This is our farm column from farmer Casey O’Neill. O’Neill is the owner operator of HappyDay Farms north of Laytonville, and a long time advocate for the cannabis community in Mendocino Co; more of his writing can be found here. The opinions expressed in this column are those of the writer. If you would like to submit a letter to the editor feel free to write to [email protected].
As February moves along with this warm, dry weather, my thoughts are heavy on water. I’ve been paying attention to the hugelkultur beds we built in the caterpillar tunnels at Brother Lito’s a few years ago. This is the third year of growing in these beds, and the cabbages, cauliflowers, broccoli and kohlrabi are very happy. The trenches are two feet deep, and we filled them with branches and wood chips, layering compost and soil back in on top.
Hugel beds act like sponges, holding water that is available to plants that send down deep roots. The woody biomass breaks down into a mycelial mat, releasing nutrients over time as decomposition proceeds. In a hotter, drier climate, I am finding my thinking focused more and more on ways to store and hold water in the soil.
Last year we moved to a practice of heavy mulching, putting down one layer of alfalfa and then a second layer of rice straw. I loved the effects, the alfalfa forming a mycelial mat that acted like a blanket to protect the soil, holding water so that we were able to cut our irrigation times way down. The alfalfa is expensive though, and we don’t have the budget this year so we’re considering other mulching possibilities.
The thick mulch has drawbacks, because it creates opportunity for gophers and voles to run amok underneath the protective cover. Farming is often a series of decisions that each have benefits and drawbacks, and the choices made over time create a set of practices that make up the farmer-farm relationship. I accept some loss to gophers in exchange for better water retention, and I try to grow enough crops that they can eat some and still leave plenty for us.
Bringing woody material into the garden can have drawbacks in terms of increased pest pressure and a possible tie up of nitrogen as the biomass begins to decompose. There are strategies for offsetting these issues, mitigating pests with traps, trap crops, flaming and spraying, and adding additional nitrogen the first year to avoid negative effects to crops. Overall, I believe that the added benefits in fungal soil properties and water retention make it worthwhile.
With PGE doing so much cutting of trees and clearing of brush, the amount of wood chip biomass available is at an all-time high. Forest health practices create extra biomass that is a free resource that can be used in farming to build hugelkultur beds and sequester huge amounts of carbon in the soil. Anytime a free biomass source is available, it behooves us as farmers to figure out a use for it.
With this thinking in mind, I’ve been working down at the Laytonville High School garden. Last summer I started managing the greenhouse, which had fallen into disuse for lack of someone to tend it. Amber and I cleared the weeds and I prepped the beds, adding some donated soil from Weathertop Nursery. I sowed salad mixes, turnips, radishes, daikon and transplanted in collard and other brassica starts.
Over the winter the culinary arts program at the high school made use of some of the produce, and I harvested each week for the Senior Lunch program. The high school got a grant to expand the garden program, and I hatched a plan with principal Tim Henry to get a significant amount of wood chips dropped off from the many tree-service operations happening in the area. Torrey Hansen and I are working as Garden Coordinators, revitalizing a program that we hope will teach students to grow food for years to come.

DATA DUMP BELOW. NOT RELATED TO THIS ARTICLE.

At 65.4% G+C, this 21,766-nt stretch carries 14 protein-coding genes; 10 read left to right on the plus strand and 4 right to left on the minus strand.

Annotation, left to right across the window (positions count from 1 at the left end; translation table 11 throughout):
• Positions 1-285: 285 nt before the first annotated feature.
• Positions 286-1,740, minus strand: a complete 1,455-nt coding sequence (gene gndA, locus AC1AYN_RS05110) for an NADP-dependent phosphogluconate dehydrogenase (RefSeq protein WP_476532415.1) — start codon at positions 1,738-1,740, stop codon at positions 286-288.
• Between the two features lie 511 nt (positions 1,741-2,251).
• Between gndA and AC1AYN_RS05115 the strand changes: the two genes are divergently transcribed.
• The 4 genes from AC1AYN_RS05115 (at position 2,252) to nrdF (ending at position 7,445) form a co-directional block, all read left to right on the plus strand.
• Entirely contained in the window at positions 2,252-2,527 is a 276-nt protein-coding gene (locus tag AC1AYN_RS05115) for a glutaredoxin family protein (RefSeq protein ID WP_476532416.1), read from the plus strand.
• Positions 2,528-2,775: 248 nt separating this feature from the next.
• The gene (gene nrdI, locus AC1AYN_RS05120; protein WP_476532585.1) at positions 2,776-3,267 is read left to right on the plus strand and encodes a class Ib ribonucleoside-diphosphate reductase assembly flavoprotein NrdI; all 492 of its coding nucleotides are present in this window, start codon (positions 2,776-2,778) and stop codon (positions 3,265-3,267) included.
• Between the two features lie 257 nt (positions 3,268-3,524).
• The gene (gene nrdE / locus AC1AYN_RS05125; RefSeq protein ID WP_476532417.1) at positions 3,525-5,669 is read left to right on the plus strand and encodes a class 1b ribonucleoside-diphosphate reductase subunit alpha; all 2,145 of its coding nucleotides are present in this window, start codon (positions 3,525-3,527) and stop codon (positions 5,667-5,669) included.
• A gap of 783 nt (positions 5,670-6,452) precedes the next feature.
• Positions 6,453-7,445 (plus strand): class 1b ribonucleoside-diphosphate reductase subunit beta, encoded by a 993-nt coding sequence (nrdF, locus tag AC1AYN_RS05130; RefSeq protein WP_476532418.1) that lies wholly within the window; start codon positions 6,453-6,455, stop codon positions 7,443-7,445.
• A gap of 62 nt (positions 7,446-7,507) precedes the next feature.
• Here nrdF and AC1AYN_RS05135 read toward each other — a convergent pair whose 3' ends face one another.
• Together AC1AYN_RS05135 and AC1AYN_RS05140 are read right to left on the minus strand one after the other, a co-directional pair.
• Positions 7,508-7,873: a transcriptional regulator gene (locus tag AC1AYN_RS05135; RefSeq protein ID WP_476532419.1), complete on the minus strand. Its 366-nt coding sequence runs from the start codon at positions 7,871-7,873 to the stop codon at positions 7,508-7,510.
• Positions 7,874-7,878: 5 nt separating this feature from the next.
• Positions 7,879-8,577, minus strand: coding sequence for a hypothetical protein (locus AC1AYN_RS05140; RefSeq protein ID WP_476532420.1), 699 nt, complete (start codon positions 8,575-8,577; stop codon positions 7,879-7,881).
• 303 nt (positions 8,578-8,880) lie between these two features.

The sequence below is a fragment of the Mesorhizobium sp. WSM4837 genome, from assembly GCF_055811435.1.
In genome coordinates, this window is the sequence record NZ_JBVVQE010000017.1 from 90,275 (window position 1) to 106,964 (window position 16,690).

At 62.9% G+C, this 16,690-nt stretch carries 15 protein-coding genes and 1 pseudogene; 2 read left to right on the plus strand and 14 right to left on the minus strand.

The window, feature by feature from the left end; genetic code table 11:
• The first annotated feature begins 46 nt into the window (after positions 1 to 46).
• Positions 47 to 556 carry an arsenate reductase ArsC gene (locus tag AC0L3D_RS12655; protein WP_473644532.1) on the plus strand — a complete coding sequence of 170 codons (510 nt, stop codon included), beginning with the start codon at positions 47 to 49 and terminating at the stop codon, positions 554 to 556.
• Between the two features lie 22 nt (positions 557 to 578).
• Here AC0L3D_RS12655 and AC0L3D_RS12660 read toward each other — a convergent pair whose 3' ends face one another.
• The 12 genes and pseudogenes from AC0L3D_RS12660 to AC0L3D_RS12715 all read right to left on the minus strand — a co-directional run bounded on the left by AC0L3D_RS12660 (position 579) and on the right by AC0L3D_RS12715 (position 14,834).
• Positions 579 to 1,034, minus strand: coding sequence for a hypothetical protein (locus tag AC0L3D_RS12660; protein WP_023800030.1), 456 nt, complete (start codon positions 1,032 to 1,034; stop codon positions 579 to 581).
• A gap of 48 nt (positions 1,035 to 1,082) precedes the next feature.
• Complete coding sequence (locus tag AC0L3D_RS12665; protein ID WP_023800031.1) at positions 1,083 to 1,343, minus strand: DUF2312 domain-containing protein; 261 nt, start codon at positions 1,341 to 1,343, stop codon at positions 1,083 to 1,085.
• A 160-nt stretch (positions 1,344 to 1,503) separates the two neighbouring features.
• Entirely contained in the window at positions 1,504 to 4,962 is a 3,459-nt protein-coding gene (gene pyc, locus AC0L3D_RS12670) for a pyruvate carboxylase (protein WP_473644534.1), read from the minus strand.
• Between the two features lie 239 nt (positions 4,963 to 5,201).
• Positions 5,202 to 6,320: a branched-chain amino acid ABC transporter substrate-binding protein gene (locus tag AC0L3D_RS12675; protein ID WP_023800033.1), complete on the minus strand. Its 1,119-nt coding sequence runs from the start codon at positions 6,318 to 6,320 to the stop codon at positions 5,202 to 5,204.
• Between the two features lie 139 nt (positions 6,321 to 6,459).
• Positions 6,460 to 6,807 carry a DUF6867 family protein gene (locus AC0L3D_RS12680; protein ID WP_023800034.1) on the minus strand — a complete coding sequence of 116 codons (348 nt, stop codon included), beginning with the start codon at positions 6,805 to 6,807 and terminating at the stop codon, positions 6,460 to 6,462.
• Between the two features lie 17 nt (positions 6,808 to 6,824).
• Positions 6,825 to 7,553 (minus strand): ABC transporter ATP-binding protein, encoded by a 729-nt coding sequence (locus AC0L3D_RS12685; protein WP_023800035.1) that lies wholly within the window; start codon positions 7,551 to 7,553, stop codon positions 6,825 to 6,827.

Hanabal and Justice came with machinery to spread the wood chips into a 50’x40’ pad, 18” deep. This woody biomass was laid out on a flat area near the greenhouse that was in a low space with poor drainage during wet periods. The wood chip pad gets us above the wet area, while holding water in retention like a huge sponge. Even after 6 weeks without rain, the wood chips are wet just a few inches under the surface.
On Friday my brothers and I, Torrey, and Michiel Reub and his tractor descended on the site to spread soil donated by North American Organics. We made eight garden beds 30” wide with 24” pathways on top of the wood chip pile. Weathertop Nursery donated chicken pellets and powdered oyster shell, which we put down on top of the wood chips to support decomposition and avoid nitrogen tie-up from the soil above. Michiel dumped the soil with the tractor and we smoothed it into beds.
Ben Reub at Mulligan Gardens donated bags of spent mushroom oyster mushroom substrate, with which we inoculated the paths, covering the substrate with an additional layer of wood chips. Volunteers Ananda and Soyer cleared the spent crops in the greenhouse and inoculated the pathways, while I used a seeder to sow salad mixes, asian greens, salad turnips and radishes.
It was a huge day, a massive undertaking that came together in a beautiful way. I am excited for the potential, and delighted to be part of a process of community members gathering to support a vision of more local food production and training for future farmers and gardeners. Big thanks to the businesses and people who donated time and resources to the effort!
We are looking for funding to purchase two 50’x16’ caterpillar tunnels, or if anyone happens to have ones that are not being used we would love to put them up at the high school. If you would like to donate, reach out to me via facebook, instagram, or email [email protected]. As always, much love and great success to you on your journey!